"Mama? How does Santa get out of the fireplace",
I glanced at our glass enclosed gas fireplace before answering my incredibly concerned 4 year old. "He can't honey, at our house he has to use the door."
Panic strikes her little face.
"Mama! I don't like a stranger coming in my house at night."
Quick scramble of how to answer my little girl without destroying the magic of Christmas. Only 4 years into the parenting game I was not prepared to hear that response.
"Its okay! he isn't a bad guy. He knocks on Mama and Daddy's back door, shows a picture ID and a business card and we let him in."
I could tell she was only barely comforted by this response.
A year later we had the same conversation.
and when she was 6 and when she was 7.
By then I had 3 verbal children that were all scared of Santa, this conversation often came up in the car, probably because I was a captive audience. No dishes, no laundry, no doorbell. Desperate to comfort my children of this long held fear I told them the truth.
"Santa died a long time ago."
I checked my rear view mirror and found the words parenting fail streaming down their cheeks.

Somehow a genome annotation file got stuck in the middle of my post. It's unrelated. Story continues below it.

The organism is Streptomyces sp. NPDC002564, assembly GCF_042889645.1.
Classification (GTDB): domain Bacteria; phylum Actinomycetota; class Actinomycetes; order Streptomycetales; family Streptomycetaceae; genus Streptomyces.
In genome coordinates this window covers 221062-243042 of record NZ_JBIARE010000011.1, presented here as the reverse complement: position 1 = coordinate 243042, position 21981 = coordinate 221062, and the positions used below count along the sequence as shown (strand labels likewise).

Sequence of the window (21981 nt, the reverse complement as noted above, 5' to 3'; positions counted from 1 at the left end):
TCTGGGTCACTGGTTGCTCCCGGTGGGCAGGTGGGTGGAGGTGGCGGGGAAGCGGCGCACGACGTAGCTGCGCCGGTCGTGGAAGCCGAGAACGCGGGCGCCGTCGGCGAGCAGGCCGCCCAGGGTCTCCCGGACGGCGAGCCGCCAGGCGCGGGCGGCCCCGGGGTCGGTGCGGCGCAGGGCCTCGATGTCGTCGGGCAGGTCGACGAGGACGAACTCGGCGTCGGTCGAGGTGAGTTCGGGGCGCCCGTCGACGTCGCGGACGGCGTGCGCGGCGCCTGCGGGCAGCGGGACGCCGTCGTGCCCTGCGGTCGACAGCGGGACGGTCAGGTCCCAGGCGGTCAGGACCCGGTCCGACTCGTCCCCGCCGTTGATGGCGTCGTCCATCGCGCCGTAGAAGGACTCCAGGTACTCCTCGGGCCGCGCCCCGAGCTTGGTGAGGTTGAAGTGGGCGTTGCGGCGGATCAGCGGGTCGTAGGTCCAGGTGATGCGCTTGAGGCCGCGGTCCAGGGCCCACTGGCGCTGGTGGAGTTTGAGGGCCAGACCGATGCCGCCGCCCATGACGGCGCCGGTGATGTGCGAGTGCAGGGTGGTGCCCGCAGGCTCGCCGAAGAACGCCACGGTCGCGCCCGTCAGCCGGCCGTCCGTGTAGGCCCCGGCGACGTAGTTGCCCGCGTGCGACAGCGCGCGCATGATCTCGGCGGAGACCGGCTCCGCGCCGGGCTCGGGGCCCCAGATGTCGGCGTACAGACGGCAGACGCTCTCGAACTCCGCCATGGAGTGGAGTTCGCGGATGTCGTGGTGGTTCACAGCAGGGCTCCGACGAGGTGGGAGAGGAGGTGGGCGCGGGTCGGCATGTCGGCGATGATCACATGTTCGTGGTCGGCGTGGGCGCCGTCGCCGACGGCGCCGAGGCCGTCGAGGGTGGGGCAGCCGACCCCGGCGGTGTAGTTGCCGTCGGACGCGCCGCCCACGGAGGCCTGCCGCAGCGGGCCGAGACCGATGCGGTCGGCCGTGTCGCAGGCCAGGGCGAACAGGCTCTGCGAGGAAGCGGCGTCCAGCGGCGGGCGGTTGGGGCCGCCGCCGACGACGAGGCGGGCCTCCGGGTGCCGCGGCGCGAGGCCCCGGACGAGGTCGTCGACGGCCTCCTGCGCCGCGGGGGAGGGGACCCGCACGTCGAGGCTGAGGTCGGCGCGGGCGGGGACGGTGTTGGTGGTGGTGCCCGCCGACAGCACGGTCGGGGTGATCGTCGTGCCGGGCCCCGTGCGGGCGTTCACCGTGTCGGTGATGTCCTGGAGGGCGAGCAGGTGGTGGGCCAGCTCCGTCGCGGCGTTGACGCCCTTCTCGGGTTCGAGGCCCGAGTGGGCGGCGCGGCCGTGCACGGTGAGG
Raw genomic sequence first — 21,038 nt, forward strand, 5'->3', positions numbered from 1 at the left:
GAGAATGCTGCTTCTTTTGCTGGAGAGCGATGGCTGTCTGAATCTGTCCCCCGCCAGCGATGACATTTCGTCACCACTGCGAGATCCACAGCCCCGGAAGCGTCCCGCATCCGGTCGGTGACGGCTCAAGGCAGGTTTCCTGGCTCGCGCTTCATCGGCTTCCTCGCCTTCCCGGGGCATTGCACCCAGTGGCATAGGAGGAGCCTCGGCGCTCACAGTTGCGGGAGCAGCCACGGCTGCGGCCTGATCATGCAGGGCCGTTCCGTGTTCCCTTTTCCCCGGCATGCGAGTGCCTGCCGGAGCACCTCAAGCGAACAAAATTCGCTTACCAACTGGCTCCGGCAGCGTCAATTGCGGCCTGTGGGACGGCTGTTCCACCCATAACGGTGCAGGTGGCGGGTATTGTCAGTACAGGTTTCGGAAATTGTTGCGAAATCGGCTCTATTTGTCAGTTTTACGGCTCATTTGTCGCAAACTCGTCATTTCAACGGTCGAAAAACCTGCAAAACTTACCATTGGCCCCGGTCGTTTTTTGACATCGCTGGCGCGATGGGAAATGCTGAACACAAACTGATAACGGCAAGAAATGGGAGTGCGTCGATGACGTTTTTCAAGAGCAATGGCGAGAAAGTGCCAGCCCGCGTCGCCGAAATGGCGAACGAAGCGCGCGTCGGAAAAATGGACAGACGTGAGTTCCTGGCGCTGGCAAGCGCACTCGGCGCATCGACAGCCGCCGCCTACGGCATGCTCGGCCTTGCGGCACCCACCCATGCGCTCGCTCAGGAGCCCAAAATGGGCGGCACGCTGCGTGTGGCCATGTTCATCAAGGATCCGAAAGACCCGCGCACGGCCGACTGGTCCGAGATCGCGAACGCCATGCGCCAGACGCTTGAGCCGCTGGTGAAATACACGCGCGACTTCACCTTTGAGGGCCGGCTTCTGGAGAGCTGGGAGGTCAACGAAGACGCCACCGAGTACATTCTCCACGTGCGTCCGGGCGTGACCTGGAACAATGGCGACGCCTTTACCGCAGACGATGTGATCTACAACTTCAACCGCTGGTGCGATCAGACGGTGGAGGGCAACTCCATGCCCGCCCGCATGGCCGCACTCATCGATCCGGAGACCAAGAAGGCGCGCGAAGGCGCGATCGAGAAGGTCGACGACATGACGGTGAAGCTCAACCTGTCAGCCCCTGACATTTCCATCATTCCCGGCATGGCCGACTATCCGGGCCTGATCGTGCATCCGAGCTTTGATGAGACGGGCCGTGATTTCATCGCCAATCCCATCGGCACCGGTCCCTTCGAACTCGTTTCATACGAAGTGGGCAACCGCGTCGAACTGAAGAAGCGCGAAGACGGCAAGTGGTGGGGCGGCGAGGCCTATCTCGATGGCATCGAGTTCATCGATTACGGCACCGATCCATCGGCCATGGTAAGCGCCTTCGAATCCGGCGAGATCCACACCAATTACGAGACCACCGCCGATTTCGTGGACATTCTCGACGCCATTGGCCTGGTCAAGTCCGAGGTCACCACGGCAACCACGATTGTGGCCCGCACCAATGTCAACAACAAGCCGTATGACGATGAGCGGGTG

I admit, I wasn't eloquent in my delivery, but I didn't think I needed to be. I expected to have 3 relieved little kids. Instead they were devastated that this man they were scared of was dead. I was searching my glove box for the instruction manual on parenting, I had no idea what to do. This was not the response I had expected!
I blurted out some stuff about the story of Father Christmas and that after he died people continued giving gifts in his memory, (which is weird because the HIS in that sentence should really refer to the Wise Men's gift to the Christ child or to God's gift of Christ to the world, but I digress into a religious argument). In that tradition, mama and daddy give them gifts because we love them.
The seemed content with that response, and Santa has just never really played a role in our Christmas's since. He wasn't excluded, he just wasn't given credit for daddy's hard work to earn money to buy them nice things at Christmas, Santa became a non-issue.
I want my kids to know that it is the FATHER and MOTHER, both earthly and heavenly that provide blessings to the children. My kids don't have to ask themselves why their friend gets an ipod for
Christmas and they get a book on tape? They don't have to think they
are somehow less important to Santa because they get less at Christmas. My kids know they are loved and cared for. They know that God loves them and they know that Christmas is about sharing the love of Christ.
And that my friends is the result of my parenting fail, I'm calling it a win.